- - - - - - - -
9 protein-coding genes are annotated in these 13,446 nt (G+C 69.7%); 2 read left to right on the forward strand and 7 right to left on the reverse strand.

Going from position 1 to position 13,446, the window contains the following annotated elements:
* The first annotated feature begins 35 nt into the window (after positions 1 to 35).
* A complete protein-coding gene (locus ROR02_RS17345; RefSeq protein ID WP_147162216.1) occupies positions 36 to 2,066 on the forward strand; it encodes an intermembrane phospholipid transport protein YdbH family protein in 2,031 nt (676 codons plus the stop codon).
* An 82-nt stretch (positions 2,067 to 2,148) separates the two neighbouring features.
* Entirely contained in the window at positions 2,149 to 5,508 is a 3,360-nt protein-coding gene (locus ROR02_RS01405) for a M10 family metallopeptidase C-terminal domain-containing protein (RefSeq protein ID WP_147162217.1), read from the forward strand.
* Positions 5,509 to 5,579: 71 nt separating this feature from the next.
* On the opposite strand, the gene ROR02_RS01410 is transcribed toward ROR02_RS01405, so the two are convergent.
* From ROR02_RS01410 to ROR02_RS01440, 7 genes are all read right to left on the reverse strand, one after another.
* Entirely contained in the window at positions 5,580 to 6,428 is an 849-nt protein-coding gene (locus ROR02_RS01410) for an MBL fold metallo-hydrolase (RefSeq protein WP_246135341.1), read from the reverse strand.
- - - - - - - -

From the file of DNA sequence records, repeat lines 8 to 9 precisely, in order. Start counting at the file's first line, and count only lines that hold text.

* On the opposite strand, the gene ROR02_RS01410 is transcribed toward ROR02_RS01405, so the two are convergent.
* From ROR02_RS01410 to ROR02_RS01440, 7 genes are all read right to left on the reverse strand, one after another.